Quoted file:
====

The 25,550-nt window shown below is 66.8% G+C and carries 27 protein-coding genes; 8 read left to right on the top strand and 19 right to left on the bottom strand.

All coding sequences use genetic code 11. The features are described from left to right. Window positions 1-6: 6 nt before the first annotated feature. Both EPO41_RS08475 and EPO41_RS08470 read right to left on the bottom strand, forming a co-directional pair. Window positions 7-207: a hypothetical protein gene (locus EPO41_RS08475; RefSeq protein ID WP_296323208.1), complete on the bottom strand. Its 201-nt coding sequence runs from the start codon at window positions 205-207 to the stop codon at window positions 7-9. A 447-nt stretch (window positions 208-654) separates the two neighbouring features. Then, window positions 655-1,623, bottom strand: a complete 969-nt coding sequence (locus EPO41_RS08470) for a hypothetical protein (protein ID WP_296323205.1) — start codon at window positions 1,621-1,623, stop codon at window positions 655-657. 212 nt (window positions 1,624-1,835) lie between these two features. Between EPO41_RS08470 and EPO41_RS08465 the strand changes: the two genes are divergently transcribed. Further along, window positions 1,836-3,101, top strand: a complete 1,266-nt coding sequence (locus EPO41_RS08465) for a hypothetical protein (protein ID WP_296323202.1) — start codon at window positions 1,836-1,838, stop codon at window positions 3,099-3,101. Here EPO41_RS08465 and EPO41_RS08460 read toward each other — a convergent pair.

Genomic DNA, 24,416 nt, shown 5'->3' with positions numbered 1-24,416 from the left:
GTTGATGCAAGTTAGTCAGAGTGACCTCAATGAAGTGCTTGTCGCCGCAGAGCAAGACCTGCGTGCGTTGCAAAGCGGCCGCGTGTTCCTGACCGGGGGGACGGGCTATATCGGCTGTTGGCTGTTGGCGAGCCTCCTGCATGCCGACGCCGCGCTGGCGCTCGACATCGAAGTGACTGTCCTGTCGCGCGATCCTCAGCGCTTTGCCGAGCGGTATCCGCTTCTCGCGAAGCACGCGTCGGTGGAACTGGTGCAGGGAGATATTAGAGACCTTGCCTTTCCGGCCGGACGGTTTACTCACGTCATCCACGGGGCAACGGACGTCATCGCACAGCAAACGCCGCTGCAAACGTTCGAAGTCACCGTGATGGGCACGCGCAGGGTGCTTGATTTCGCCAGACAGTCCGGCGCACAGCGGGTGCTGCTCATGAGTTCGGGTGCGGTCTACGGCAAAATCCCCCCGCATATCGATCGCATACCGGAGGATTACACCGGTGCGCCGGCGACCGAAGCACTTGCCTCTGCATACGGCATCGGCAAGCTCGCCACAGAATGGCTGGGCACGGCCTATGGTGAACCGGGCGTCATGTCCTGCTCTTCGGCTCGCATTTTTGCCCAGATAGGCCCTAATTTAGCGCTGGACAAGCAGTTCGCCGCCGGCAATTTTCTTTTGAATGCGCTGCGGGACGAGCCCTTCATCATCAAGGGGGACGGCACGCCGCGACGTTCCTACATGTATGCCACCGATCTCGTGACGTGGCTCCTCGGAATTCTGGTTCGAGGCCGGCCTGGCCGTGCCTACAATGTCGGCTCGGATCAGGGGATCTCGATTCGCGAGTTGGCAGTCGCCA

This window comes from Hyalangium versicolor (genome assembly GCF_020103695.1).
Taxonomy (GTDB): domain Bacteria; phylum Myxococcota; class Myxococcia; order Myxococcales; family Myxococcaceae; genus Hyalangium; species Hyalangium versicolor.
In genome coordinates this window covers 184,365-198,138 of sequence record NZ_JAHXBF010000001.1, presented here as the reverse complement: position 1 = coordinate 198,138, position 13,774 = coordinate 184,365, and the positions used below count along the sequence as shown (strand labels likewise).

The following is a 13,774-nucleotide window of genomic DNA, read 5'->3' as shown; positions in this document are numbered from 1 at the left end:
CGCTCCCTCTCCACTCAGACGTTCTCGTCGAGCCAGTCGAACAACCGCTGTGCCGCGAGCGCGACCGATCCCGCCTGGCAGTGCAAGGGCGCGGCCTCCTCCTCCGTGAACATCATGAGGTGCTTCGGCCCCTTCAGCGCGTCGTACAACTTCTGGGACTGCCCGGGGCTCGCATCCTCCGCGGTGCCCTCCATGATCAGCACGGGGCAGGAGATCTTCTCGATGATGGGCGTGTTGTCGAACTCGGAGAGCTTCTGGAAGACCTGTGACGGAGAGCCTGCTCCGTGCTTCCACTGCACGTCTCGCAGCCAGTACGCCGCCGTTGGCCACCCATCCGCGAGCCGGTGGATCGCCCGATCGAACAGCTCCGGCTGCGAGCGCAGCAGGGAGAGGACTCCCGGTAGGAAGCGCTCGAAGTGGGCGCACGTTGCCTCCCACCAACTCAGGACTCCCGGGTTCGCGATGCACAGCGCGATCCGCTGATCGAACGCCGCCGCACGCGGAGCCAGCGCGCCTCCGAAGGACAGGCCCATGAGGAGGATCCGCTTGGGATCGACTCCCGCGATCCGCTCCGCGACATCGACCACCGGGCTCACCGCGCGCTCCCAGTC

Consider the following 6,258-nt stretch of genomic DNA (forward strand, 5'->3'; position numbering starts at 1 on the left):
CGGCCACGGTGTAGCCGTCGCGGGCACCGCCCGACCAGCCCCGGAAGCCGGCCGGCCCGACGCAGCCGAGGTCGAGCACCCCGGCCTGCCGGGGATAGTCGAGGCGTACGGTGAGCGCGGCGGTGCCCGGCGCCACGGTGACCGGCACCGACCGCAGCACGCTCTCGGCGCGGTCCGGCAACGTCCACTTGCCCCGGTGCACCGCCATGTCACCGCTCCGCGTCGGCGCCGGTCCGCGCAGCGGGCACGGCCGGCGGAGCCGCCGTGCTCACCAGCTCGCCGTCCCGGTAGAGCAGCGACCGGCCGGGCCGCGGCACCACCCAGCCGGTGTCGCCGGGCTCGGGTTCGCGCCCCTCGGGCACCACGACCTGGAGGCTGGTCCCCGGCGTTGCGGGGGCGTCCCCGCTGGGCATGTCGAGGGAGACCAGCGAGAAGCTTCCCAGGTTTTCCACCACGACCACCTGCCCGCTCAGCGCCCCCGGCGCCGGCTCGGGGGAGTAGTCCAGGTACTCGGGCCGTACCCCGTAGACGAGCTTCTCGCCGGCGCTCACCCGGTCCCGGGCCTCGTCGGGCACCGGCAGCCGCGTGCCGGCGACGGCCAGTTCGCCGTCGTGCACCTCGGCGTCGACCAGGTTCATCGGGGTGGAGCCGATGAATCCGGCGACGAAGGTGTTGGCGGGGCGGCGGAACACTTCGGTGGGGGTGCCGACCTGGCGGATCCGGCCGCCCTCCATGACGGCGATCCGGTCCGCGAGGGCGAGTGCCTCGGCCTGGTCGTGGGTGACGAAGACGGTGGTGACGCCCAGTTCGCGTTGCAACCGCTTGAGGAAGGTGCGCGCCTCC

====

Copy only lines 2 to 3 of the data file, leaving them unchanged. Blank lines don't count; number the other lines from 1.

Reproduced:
All coding sequences use genetic code 11. The features are described from left to right. Window positions 1-6: 6 nt before the first annotated feature. Both EPO41_RS08475 and EPO41_RS08470 read right to left on the bottom strand, forming a co-directional pair. Window positions 7-207: a hypothetical protein gene (locus EPO41_RS08475; RefSeq protein ID WP_296323208.1), complete on the bottom strand. Its 201-nt coding sequence runs from the start codon at window positions 205-207 to the stop codon at window positions 7-9. A 447-nt stretch (window positions 208-654) separates the two neighbouring features. Then, window positions 655-1,623, bottom strand: a complete 969-nt coding sequence (locus EPO41_RS08470) for a hypothetical protein (protein ID WP_296323205.1) — start codon at window positions 1,621-1,623, stop codon at window positions 655-657. 212 nt (window positions 1,624-1,835) lie between these two features. Between EPO41_RS08470 and EPO41_RS08465 the strand changes: the two genes are divergently transcribed. Further along, window positions 1,836-3,101, top strand: a complete 1,266-nt coding sequence (locus EPO41_RS08465) for a hypothetical protein (protein ID WP_296323202.1) — start codon at window positions 1,836-1,838, stop codon at window positions 3,099-3,101. Here EPO41_RS08465 and EPO41_RS08460 read toward each other — a convergent pair.

Genomic DNA, 24,416 nt, shown 5'->3' with positions numbered 1-24,416 from the left: